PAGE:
Outstanding rates are being sought in Dundalk so the same must be happening in Roscommon, Killarney and elsewhere. I agree with re-evaluating rates. Could we re-evaluate the rates for the 14% of retail premises that are vacant in Dundalk? Could we prioritise businesses that are finding it difficult to pay their rates? Could we include vacant premises in the re-evaluation, particularly those on high streets? If we did then we would create jobs in the immediate future.

I welcome the Minister of State at the Department of Public Expenditure and Reform, Deputy Brian Hayes, who is accompanied by Mr. John O'Sullivan, Commissioner of Valuation, and Mr. Terry Walsh, of the Department of Public Expenditure and Reform.

I was delighted to listen to the contributions that have been made. Senator Terry Brennan has expressed his views in a solid and reasonable manner, as have other Senators. The Minister of State intends to provide the best solution. He is aware, as everyone is, of the difficulties rates pose to anyone running a business. One hotel in County Kildare must pay €600,000 per year in rates but that cannot be sustained. The valuation system is unfair and rateable valuations for each council vary, a point made by Senator Kelly.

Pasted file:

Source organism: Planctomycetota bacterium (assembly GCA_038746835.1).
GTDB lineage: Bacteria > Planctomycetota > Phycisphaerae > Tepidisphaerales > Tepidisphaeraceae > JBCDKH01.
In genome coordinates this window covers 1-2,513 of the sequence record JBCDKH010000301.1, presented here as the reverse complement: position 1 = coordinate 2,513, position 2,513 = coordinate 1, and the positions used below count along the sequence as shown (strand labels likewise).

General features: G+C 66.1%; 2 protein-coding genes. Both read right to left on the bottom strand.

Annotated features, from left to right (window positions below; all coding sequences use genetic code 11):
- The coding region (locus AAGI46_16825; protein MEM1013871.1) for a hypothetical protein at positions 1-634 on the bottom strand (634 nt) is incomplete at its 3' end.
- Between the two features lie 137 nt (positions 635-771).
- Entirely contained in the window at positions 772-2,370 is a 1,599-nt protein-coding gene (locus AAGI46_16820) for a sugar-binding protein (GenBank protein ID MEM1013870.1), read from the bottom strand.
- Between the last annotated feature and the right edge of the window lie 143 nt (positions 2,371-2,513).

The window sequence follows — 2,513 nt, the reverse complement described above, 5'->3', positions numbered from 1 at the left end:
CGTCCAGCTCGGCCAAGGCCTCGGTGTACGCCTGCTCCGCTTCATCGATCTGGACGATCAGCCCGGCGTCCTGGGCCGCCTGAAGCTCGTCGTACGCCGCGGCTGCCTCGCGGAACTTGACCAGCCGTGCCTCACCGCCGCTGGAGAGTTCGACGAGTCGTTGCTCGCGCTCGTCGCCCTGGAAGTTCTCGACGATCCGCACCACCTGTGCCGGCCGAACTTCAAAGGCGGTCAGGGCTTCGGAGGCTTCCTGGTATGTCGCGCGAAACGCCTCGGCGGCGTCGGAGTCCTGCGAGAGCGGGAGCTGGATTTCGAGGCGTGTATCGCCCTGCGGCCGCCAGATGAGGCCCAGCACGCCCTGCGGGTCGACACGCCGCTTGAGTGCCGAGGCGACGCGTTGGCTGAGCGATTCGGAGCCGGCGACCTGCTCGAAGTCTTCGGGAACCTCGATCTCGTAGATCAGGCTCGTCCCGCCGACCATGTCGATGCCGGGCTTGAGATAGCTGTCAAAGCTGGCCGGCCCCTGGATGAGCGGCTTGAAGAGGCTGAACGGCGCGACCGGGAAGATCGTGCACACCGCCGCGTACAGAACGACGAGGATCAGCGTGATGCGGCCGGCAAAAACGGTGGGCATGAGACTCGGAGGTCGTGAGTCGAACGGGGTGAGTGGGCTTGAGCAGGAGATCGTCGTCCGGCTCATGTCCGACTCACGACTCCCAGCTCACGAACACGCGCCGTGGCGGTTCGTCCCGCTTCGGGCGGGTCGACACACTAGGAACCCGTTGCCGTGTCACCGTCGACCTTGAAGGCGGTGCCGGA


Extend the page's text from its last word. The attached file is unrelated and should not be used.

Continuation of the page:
In 1977, well before the Minister of State's time, there was a famous rate amnesty for houses. At the time, valuation rates varied between counties. The then Government should have introduced one rateable valuation for the country, thus making the system equitable. Unfortunately, that was not the case and rates were abolished. The current Bill is an effort to ensure that valuations are accelerated. Senators on this side of the House would agree that some aspects of the Bill do not go far enough.

Senator Brennan made a good point about the difficulty faced by people who wish to start new businesses. Let me be quite clear that I am not talking about a business that was closed down and wishes to start again. Rates are a large burden for new businesses in their early years. They need a reduction in rates or some exemption that will assist them in commencing their businesses. The payment of rates is a major issue for them. I know that the Government is also concerned about job creation and maintaining employment. A small company in my area must pay €20,000 in rates per annum, an enormous amount of money. Rates are also an enormous burden on hotels with leisure centres that must work very hard just to pay their overheads.